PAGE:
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(1952). Bulletin of the Menninger Clinic. XV, 1951: Freud's Dream Interpretation in the Light of His Letters to Fliess. Edith Buxbaum. Pp. 197–212.. Psychoanal Q., 21:442-443.
Psychoanalytic Electronic Publishing: Bulletin of the Menninger Clinic. XV, 1951: Freud's Dream Interpretation in the Light of His Letters to Fliess. Edith Buxbaum. Pp. 197–212.

(1952). Psychoanalytic Quarterly, 21:442-443

Bulletin of the Menninger Clinic. XV, 1951: Freud's Dream Interpretation in the Light of His Letters to Fliess. Edith Buxbaum. Pp. 197–212.

In this paper Buxbaum attempts to reconstruct the course of Freud's self-analysis. As the main source of clinical material, the author uses Freud's letters to Fliess written between the years 1887 and 1902. In addition, she carefully pieces together data from The Interpretation of Dreams and The Psychopathology of Everyday Life, as well as some historical findings of Ernst Kris and Siegfried Bernfeld. In a very systematic and disciplined manner Buxbaum connects the clinical material that Freud published in disguised form with the historical data obtained from his letters to Fliess. She is able to demonstrate that Fliess was the important transference object in Freud's transference neurosis during his self-analysis. The friendly relationship was eventually broken off, apparently because of Freud's inability to completely analyze his homosexual transference. Nevertheless, Freud was able to analyze his railroad phobia and other anxieties in this setting. By verifying the findings from his own analysis with those from his patients, Freud discovered during this period such fundamental concepts of psychoanalysis as the Oedipus complex, the anal phase of development, bisexuality, the importance of resistance in analysis, the infantile neurosis and problems of character formation.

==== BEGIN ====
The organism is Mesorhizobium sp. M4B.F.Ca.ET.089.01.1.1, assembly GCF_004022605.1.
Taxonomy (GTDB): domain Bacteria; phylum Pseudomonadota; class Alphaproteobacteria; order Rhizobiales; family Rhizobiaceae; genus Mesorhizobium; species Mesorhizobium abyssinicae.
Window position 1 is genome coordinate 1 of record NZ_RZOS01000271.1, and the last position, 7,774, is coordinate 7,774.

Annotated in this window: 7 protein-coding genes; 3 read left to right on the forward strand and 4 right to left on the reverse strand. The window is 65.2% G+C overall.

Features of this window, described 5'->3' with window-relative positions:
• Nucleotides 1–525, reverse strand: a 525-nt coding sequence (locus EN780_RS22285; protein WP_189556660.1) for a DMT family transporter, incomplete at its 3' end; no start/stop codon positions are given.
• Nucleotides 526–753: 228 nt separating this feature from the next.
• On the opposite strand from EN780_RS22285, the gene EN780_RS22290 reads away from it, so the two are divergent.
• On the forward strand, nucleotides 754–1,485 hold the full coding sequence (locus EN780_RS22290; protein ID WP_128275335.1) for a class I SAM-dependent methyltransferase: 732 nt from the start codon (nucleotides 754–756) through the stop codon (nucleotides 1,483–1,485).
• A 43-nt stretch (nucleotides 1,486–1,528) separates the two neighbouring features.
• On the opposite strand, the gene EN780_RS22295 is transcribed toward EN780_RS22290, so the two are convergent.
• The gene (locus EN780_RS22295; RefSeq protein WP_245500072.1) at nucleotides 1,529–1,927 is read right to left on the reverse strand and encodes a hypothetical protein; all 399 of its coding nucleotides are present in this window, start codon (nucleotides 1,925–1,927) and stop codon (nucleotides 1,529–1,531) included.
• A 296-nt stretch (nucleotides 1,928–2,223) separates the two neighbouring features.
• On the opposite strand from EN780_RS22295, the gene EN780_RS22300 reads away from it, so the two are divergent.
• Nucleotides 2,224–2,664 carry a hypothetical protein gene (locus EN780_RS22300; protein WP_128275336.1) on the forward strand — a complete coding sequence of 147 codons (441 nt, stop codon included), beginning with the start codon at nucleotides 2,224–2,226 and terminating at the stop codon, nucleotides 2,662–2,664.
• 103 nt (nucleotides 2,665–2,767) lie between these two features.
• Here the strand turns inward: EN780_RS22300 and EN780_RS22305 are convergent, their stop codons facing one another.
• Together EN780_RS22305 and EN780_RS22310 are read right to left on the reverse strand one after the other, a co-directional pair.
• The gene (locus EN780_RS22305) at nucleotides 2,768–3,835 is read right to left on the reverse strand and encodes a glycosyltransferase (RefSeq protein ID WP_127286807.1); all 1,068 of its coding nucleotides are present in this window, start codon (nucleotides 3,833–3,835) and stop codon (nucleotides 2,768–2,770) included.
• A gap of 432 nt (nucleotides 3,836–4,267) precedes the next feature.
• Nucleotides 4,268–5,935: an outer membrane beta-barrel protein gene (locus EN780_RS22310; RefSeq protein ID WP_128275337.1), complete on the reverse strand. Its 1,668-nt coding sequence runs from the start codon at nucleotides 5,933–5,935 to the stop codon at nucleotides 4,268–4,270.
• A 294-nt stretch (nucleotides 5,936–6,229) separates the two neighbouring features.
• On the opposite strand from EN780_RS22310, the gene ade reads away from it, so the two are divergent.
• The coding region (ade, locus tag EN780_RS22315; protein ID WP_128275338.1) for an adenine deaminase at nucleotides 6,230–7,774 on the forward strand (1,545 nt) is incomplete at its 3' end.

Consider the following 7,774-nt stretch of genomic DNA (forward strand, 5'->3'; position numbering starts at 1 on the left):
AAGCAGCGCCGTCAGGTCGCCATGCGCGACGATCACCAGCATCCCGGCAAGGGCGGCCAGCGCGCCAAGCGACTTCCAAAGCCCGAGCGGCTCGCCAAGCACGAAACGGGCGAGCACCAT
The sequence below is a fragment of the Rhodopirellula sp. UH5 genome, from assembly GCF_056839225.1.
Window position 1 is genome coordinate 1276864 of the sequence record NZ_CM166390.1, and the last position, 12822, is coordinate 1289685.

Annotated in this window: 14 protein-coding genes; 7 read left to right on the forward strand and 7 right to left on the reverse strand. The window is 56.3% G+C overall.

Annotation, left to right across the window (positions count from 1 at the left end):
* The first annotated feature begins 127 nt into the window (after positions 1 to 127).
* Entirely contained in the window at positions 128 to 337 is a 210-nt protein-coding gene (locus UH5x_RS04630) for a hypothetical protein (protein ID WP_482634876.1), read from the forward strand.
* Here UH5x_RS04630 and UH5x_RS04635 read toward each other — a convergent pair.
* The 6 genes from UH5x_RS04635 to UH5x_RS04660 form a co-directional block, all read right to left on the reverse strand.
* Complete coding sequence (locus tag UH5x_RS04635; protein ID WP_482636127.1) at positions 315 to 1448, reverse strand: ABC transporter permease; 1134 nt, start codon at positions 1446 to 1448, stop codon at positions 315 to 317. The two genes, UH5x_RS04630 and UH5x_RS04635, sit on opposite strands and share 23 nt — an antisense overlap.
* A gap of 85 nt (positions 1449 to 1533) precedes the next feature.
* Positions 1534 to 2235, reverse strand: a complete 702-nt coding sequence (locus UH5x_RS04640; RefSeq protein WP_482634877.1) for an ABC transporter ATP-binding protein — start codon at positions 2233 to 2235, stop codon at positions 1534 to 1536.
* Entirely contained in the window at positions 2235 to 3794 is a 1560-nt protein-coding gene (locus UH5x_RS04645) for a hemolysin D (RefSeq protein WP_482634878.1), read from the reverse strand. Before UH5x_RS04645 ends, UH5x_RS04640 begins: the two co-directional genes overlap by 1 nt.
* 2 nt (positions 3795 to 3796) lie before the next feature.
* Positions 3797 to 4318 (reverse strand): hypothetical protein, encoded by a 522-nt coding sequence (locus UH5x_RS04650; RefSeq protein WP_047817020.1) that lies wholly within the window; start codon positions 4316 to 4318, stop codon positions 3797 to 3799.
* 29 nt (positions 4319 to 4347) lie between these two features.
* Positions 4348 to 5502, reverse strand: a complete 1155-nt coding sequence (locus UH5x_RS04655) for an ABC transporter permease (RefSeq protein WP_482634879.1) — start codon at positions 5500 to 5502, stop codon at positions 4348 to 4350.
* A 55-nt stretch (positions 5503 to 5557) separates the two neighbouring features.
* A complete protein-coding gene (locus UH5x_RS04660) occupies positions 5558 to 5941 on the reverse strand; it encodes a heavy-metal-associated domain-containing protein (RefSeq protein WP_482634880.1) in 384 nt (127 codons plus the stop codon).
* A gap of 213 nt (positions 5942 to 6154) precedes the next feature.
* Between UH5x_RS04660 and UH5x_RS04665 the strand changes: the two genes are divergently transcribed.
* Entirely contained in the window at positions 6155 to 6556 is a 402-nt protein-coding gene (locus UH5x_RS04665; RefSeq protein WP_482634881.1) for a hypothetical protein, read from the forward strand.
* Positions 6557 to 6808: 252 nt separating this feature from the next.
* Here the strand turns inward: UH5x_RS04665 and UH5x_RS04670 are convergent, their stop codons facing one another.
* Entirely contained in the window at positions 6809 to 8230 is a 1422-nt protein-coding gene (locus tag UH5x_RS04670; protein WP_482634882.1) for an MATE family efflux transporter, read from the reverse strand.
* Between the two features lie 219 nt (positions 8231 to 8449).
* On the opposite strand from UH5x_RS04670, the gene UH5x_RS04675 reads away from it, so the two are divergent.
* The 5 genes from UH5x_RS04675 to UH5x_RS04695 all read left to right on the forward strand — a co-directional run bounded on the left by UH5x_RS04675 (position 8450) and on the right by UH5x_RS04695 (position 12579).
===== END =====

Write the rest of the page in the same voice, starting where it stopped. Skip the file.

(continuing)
Buxbaum works with this material in a true psychoanalytic fashion. Unfortunately,

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her emphasis is preponderantly upon the adverse effects of Freud's neurosis upon his work. It would seem to me her paper would be more complete if it also demonstrated how neurotic conflicts led to creative work.

One comment about the limitations of self-analysis in Buxbaum's paper is worth repeating: 'Do you know what is wrong with self-analysis? It's the countertransference.'

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Article Citation

(1952). Bulletin of the Menninger Clinic. XV, 1951. Psychoanal. Q., 21:442-443

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